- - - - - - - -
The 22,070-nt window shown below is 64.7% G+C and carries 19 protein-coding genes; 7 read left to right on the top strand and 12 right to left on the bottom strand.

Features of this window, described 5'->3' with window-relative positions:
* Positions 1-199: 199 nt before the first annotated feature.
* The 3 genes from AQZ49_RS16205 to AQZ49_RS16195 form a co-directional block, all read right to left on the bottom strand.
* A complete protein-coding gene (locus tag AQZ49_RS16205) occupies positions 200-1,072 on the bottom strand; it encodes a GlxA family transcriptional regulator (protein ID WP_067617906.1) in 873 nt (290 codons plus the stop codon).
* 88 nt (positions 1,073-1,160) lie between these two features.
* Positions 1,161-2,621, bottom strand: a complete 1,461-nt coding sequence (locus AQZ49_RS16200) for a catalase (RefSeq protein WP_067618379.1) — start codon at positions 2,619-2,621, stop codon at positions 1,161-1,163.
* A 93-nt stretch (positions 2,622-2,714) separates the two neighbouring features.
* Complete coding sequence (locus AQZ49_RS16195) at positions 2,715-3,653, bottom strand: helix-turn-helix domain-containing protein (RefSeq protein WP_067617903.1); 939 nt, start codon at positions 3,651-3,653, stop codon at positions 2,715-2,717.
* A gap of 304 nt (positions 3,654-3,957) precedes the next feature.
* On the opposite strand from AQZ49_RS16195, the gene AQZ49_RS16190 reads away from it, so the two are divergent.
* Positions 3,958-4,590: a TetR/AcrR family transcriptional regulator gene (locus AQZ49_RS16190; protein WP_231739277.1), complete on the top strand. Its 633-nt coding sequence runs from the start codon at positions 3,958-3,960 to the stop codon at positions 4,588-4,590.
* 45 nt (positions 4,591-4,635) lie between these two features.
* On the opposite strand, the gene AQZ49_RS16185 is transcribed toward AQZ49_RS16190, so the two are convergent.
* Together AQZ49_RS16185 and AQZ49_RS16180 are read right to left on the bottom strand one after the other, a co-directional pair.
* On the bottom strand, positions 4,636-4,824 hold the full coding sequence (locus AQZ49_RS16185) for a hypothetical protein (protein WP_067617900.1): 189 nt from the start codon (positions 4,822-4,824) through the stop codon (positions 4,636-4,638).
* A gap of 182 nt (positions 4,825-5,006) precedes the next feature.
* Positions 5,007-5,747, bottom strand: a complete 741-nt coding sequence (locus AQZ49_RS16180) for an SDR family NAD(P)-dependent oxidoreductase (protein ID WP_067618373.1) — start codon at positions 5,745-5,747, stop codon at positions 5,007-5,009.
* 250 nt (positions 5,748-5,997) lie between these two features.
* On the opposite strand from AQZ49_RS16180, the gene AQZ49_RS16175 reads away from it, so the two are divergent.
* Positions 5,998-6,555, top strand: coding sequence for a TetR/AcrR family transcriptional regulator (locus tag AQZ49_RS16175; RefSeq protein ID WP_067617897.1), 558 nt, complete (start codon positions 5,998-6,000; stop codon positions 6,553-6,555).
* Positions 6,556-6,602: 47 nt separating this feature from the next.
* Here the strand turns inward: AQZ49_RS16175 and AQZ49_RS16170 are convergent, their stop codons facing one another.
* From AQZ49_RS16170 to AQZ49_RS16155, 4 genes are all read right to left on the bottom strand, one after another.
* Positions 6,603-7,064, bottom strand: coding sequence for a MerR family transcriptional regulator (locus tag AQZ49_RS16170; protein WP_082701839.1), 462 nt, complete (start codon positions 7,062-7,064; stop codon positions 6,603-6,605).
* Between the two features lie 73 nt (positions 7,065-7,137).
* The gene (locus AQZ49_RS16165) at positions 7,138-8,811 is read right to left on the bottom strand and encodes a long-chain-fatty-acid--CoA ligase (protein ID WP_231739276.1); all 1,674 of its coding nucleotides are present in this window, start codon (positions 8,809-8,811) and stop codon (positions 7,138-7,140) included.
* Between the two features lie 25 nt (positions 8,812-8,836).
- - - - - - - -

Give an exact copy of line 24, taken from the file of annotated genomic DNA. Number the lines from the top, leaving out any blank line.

* From AQZ49_RS16170 to AQZ49_RS16155, 4 genes are all read right to left on the bottom strand, one after another.